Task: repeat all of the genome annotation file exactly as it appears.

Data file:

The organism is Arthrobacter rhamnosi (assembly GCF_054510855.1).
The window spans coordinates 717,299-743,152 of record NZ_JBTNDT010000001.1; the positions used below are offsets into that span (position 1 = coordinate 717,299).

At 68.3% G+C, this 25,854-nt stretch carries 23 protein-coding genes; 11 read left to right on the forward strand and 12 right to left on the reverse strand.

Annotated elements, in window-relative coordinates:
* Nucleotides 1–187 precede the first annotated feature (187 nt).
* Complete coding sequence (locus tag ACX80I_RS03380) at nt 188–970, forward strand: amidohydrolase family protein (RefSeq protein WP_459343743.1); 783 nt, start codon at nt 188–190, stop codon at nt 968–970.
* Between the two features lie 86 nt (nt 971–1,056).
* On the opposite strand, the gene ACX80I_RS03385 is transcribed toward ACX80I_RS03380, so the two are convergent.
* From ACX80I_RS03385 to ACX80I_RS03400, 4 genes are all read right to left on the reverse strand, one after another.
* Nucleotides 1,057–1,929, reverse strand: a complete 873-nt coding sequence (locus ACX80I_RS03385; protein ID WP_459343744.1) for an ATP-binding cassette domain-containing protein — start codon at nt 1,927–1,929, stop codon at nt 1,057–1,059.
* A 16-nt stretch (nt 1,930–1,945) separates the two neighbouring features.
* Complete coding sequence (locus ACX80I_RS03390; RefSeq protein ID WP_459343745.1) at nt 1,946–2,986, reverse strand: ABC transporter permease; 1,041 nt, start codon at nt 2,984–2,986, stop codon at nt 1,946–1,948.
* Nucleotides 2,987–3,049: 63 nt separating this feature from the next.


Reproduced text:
The organism is Arthrobacter rhamnosi (assembly GCF_054510855.1).
The window spans coordinates 717,299-743,152 of record NZ_JBTNDT010000001.1; the positions used below are offsets into that span (position 1 = coordinate 717,299).

At 68.3% G+C, this 25,854-nt stretch carries 23 protein-coding genes; 11 read left to right on the forward strand and 12 right to left on the reverse strand.

Annotated elements, in window-relative coordinates:
* Nucleotides 1–187 precede the first annotated feature (187 nt).
* Complete coding sequence (locus tag ACX80I_RS03380) at nt 188–970, forward strand: amidohydrolase family protein (RefSeq protein WP_459343743.1); 783 nt, start codon at nt 188–190, stop codon at nt 968–970.
* Between the two features lie 86 nt (nt 971–1,056).
* On the opposite strand, the gene ACX80I_RS03385 is transcribed toward ACX80I_RS03380, so the two are convergent.
* From ACX80I_RS03385 to ACX80I_RS03400, 4 genes are all read right to left on the reverse strand, one after another.
* Nucleotides 1,057–1,929, reverse strand: a complete 873-nt coding sequence (locus ACX80I_RS03385; protein ID WP_459343744.1) for an ATP-binding cassette domain-containing protein — start codon at nt 1,927–1,929, stop codon at nt 1,057–1,059.
* A 16-nt stretch (nt 1,930–1,945) separates the two neighbouring features.
* Complete coding sequence (locus ACX80I_RS03390; RefSeq protein ID WP_459343745.1) at nt 1,946–2,986, reverse strand: ABC transporter permease; 1,041 nt, start codon at nt 2,984–2,986, stop codon at nt 1,946–1,948.
* Nucleotides 2,987–3,049: 63 nt separating this feature from the next.